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6.28 pm

Mr. Tim Collins (Westmorland and Lonsdale) (Con): In 30 minutes we shall vote on a Bill which the Labour manifesto specifically and categorically pledged not to introduce. That is the most unequivocal and important fact before us, as was pointed out by the right hon. Member for Birmingham, Ladywood (Clare Short).

Today sections of the Government have offered concessions of which other sections apparently know nothing. The right hon. Member for Newcastle upon Tyne, East and Wallsend (Mr. Brown) told television viewers earlier today that the Prime Minister and the Chancellor had made new concessions this morning. He spoke about those concessions in part in this afternoon's debate, and said that they were why he was switching his vote. However, the press office at the Department for Education and Skills has denied that any new concessions have been made. Indeed, the Under-Secretary of State for Education and Skills, the hon. Member for Bury, South (Mr. Lewis), appeared on the BBC earlier today to reply to the right hon. Member for Newcastle upon Tyne, East and Wallsend, and said not once, not twice, but three times that no new concessions have been made. Someone, somewhere is being conned. It is clear that the Bill remains deeply flawed and is being sold on a false prospectus.

Mike Gapes (Ilford, South) (Lab/Co-op): Will the hon. Gentleman give way?

Mr. Collins: In a moment. The Secretary of State and the hon. Member for Nottingham, North (Mr. Allen) both said that the Government are proud to propose the abolition of up-front fees, but who introduced up-front fees? They did.

Mike Gapes: I am grateful to the hon. Gentleman. While we are discussing people being conned and empty vessels, will he tell us his party's policy for funding higher education?

Mr. Collins: I must say to the hon. Gentleman that it is a little bit rich for someone who speaks on behalf of a party whose Secretary of State did not know at 10 o'clock this morning what the Government's policy was going to be at 11 o'clock to ask for clarification from anyone else. I will tell him one other thing: the policies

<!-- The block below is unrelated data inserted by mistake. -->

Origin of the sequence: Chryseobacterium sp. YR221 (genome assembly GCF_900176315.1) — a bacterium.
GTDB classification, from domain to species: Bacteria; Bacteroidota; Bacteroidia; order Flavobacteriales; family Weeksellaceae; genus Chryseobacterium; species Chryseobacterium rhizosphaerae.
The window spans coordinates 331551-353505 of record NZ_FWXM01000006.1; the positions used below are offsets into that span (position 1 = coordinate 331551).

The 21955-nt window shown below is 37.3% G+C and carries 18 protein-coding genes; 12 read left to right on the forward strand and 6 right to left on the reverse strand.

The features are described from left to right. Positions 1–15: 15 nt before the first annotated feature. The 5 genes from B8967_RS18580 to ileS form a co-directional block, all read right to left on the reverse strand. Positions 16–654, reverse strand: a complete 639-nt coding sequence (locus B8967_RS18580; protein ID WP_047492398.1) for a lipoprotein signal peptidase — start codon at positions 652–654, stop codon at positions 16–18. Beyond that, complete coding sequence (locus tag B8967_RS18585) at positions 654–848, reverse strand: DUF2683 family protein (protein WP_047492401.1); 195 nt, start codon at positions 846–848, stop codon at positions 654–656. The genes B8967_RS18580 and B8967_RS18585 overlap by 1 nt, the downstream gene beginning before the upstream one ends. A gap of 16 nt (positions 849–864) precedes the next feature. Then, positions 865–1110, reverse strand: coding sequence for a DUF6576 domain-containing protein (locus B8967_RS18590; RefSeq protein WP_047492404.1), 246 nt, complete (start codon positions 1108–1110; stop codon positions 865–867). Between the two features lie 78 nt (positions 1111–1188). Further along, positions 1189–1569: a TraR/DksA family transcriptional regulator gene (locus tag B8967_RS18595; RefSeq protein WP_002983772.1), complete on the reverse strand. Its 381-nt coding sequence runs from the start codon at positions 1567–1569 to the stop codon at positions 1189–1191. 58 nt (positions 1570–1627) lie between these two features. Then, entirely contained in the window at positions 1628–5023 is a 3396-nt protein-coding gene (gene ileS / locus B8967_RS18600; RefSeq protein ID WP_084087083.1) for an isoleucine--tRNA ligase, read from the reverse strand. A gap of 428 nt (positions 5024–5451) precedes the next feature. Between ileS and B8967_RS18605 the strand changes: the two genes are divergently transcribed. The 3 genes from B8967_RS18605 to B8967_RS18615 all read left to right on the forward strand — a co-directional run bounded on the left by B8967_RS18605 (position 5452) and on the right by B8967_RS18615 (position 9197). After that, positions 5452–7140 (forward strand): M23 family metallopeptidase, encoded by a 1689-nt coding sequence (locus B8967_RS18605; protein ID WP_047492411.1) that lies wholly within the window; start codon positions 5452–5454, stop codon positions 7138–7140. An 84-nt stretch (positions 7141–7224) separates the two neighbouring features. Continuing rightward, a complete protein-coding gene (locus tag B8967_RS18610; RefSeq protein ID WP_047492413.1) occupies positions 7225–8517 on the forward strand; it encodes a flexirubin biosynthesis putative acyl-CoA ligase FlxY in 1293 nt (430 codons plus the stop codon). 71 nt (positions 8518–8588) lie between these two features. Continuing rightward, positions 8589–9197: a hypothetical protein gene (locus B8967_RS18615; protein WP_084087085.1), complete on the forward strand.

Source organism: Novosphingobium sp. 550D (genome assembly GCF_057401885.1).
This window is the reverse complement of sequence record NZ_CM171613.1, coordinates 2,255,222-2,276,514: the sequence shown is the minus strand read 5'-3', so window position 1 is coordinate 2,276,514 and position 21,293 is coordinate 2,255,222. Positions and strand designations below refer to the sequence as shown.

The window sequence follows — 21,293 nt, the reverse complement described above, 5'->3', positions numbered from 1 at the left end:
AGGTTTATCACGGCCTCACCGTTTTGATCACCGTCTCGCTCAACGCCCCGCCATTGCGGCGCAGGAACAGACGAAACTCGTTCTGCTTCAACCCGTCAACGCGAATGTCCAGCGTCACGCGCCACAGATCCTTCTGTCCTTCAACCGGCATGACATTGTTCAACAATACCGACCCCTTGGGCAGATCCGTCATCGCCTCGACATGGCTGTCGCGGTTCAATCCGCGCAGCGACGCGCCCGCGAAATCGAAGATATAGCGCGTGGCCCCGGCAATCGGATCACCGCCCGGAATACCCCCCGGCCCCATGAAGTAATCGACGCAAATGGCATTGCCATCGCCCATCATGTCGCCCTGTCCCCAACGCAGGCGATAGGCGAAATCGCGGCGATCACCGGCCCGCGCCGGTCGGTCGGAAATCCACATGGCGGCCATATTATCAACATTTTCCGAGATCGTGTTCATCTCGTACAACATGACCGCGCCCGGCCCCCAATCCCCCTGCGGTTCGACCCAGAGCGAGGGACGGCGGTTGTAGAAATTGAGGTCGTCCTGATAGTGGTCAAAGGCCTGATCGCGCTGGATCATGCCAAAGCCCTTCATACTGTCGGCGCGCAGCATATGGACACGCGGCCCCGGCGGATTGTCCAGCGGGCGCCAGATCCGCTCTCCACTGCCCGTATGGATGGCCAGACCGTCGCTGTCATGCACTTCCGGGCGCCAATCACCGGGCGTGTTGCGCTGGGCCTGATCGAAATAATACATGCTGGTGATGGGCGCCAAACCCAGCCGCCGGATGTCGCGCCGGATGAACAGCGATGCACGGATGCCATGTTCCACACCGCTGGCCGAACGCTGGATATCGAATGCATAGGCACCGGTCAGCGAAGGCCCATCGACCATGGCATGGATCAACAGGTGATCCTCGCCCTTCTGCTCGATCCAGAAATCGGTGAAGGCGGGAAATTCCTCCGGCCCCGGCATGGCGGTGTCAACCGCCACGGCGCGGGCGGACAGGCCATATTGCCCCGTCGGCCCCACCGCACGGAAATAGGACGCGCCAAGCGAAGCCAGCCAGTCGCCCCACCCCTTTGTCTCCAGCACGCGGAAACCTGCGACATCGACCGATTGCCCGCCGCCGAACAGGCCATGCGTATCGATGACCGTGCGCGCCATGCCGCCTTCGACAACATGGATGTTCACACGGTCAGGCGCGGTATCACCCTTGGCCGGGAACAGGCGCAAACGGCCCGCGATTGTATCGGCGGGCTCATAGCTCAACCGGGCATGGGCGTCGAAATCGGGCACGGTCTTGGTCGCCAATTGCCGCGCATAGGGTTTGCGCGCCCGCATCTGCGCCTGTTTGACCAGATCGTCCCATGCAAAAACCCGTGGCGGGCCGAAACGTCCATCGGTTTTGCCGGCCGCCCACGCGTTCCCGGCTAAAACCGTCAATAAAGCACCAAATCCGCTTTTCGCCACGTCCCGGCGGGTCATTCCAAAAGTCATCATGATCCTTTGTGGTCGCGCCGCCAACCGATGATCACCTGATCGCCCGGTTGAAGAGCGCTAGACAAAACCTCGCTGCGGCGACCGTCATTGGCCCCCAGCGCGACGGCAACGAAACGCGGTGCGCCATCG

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that we will fight the next election on will be in our manifesto and they will be kept and will not be broken, like those made by his party.

The Bill and the strategy behind it were sold as being essential for our economy, but the Institute of Directors and the British Chambers of Commerce disagree. It was sold as being good for our professions and public services, but the British Medical Association opposes it, as does the Royal Society—as the hon. Member for Norwich, North (Dr. Gibson) pointed out. It was sold as being good for students, but although the hon. Member for Rochdale (Mrs. Fitzsimons), a former president of the National Union of Students, supports it, today's NUS is emphatically against it. My right hon. and learned Friend the Member for Rushcliffe (Mr. Clarke), my right hon. Friend the Member for Fylde (Mr. Jack) and the hon. Members for Harrogate and Knaresborough (Mr. Willis) and for Lagan Valley (Mr. Donaldson) all pointed out that people of high ability but ordinary income will be deterred from choosing university courses.

The Bill was sold as fixing fees at no more than £3,000 a year, and the hon. Member for Southampton, Test (Dr. Whitehead) said that he believes those assurances. The Secretary of State has proposed what he calls "truth proofing", in other words, a guarantee that primary legislation would be needed to break that promise. However, we are debating primary legislation designed to break a promise—how does that get us anywhere?